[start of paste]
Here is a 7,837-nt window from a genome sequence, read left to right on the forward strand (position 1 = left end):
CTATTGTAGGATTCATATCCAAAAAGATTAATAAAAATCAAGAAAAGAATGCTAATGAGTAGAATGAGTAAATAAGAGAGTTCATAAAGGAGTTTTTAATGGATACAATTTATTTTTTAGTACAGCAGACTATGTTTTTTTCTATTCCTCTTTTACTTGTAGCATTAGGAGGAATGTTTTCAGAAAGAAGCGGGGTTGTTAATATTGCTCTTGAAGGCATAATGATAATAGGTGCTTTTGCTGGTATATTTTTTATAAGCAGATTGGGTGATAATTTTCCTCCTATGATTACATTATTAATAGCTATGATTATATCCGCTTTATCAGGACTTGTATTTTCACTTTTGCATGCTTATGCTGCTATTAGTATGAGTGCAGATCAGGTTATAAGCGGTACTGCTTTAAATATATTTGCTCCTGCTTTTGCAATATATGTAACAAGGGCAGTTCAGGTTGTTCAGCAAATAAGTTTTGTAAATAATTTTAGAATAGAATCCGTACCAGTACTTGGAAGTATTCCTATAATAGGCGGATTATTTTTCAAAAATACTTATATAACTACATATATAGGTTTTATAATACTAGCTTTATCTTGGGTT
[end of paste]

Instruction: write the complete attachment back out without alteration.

Here is a 7,837-nt window from a genome sequence, read left to right on the forward strand (position 1 = left end):
CTATTGTAGGATTCATATCCAAAAAGATTAATAAAAATCAAGAAAAGAATGCTAATGAGTAGAATGAGTAAATAAGAGAGTTCATAAAGGAGTTTTTAATGGATACAATTTATTTTTTAGTACAGCAGACTATGTTTTTTTCTATTCCTCTTTTACTTGTAGCATTAGGAGGAATGTTTTCAGAAAGAAGCGGGGTTGTTAATATTGCTCTTGAAGGCATAATGATAATAGGTGCTTTTGCTGGTATATTTTTTATAAGCAGATTGGGTGATAATTTTCCTCCTATGATTACATTATTAATAGCTATGATTATATCCGCTTTATCAGGACTTGTATTTTCACTTTTGCATGCTTATGCTGCTATTAGTATGAGTGCAGATCAGGTTATAAGCGGTACTGCTTTAAATATATTTGCTCCTGCTTTTGCAATATATGTAACAAGGGCAGTTCAGGTTGTTCAGCAAATAAGTTTTGTAAATAATTTTAGAATAGAATCCGTACCAGTACTTGGAAGTATTCCTATAATAGGCGGATTATTTTTCAAAAATACTTATATAACTACATATATAGGTTTTATAATACTAGCTTTATCTTGGGTT